What to Say to the Examining Physician
The examining physician may try to establish a rapport with you during the oral portion of the medical exam. It is important to be polite and patient, answering any questions your attorney has instructed you to answer truthfully but without elaboration. Make sure that any answer you give is simple, to the point, and clearly understood by the examiner. You don’t want to give the doctor a negative opinion of you based on a misunderstanding. You also don’t want to give them a reason to believe you are exaggerating the symptoms, as that may negatively impact their opinion regarding your injuries. Likewise, you should make sure that you’re not including any unrelated pains or complaints while describing your injury and how it has affected you.
It will be essential to remember exactly how you answered questions during the deposition regarding your injury, and any pain or disability it has caused you so that you can answer the medical examiner’s questions accurately. Your Schaumburg personal injury attorney will you navigate through this complicated process and will coach you on the best way to truthfully answer any questions you are asked and also required to answer. Your lawyer will also tell you which questions may impact how insurance companies calculate settlements and which do not need to be answered by you at this time.
What the Examining Physician Is Looking for
You should expect the insurance company to have an investigator or the examining physician watching you throughout this process. They may have an investigator watch you as you leave your home or job, and enter the building. Once you check in, the examining doctor may watch as you sit and wait for the appointment, get on and off of the examining table, and your demeanor or facial expressions throughout. They will be looking for inconsistencies between what your stated pain and limitations are and what they believe you are actually feeling. The doctor will be using the exam to form and refine an opinion on your condition throughout the entire process.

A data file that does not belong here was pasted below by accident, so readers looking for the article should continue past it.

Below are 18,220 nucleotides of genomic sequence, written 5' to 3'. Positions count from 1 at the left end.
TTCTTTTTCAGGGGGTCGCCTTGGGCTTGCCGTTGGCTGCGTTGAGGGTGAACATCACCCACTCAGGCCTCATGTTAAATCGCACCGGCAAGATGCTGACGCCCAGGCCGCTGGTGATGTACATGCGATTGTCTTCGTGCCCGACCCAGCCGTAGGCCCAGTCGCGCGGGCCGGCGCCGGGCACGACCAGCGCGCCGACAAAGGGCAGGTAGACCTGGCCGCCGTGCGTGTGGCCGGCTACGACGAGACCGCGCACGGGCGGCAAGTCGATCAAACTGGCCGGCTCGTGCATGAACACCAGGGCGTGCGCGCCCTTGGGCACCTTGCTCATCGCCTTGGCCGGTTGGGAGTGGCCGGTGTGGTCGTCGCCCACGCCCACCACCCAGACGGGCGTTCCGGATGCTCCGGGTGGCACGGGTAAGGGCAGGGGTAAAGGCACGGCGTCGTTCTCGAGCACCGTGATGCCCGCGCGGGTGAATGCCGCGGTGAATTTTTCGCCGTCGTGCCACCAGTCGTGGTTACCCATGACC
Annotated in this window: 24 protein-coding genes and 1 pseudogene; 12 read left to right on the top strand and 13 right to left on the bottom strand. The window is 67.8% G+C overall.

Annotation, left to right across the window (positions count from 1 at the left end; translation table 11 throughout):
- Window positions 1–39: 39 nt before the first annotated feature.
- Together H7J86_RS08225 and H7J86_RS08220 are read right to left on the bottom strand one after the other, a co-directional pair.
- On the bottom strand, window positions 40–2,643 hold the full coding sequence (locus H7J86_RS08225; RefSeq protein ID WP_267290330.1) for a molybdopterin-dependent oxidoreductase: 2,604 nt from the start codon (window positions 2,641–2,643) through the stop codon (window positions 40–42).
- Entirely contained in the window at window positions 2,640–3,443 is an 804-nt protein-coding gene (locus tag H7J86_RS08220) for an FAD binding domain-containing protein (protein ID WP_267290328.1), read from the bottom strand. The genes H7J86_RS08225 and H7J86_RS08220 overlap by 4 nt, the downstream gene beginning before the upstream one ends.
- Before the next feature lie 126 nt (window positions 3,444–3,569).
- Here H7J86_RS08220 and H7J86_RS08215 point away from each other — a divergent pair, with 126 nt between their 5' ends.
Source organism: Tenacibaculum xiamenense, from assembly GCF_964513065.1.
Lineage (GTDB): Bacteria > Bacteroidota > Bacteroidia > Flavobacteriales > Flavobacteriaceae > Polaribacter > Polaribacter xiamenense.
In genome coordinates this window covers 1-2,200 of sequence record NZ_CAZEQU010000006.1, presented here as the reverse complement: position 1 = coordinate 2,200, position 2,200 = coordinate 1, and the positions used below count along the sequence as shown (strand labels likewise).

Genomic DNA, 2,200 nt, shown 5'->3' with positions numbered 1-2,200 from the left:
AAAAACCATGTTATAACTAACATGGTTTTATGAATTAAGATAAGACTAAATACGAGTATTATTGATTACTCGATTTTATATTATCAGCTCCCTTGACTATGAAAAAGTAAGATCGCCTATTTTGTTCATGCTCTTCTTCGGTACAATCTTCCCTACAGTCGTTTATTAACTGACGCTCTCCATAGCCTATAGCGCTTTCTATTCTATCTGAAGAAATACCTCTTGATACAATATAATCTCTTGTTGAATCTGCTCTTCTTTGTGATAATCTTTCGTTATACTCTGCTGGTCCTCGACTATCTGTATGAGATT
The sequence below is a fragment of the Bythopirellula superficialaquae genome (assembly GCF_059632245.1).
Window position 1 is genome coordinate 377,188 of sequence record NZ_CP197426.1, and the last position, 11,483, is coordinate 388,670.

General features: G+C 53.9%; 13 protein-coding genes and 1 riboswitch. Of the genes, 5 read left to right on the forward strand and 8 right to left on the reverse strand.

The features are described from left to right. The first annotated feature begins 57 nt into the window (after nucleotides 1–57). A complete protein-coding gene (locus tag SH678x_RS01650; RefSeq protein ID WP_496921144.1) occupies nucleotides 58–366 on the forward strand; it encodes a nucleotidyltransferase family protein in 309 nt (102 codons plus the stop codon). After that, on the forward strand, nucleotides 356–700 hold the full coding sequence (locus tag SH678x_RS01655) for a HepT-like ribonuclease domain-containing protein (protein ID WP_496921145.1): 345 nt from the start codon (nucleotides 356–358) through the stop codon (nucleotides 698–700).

The examining doctor will also have access to any prior medical records, security recordings, or any other material that the insurance company feels might sway the opinion in their favor. The compulsory medical exam performed by the doctor and resulting report may be used as a tool by the insurance company to justify offering less or even nothing in the form of compensation, and to determine if and how health insurance covers car accident injuries. If your case goes to trial, it’s vital to remember that the doctor that was contracted to perform the compulsory exam will likely be a willing and skillful witness for the defense. It’s important that you follow your attorney’s advice as closely as possible during the exam so that he or she has the tools and strategy in place to counter the doctor’s testimony. Your lawyer may even have you schedule an appointment with your treating physician on the same day as the compulsory medical examination. In this way, he or she can offer an alternative medical professional’s opinion of your condition within the same time period that the defense witness formed theirs.
Ask your personal injury attorney about whether there is going to be someone recording the exam. It is sometimes helpful to have a recording of the procedure if it becomes necessary to refute an observation the examiner believes to be factual. These are skilled professionals, and they know what to look for to support their opinions about your condition. They also know how to testify so that their opinions are given greater weight. It could be important to have visual evidence that calls any incorrect observation or opinion into question. Your personal injury attorney is going to be your advocate throughout this long and potentially frustrating process, so make sure that you sit down and discuss strategy with them before you go. Doing so will give them the tools to do an effective job on your behalf.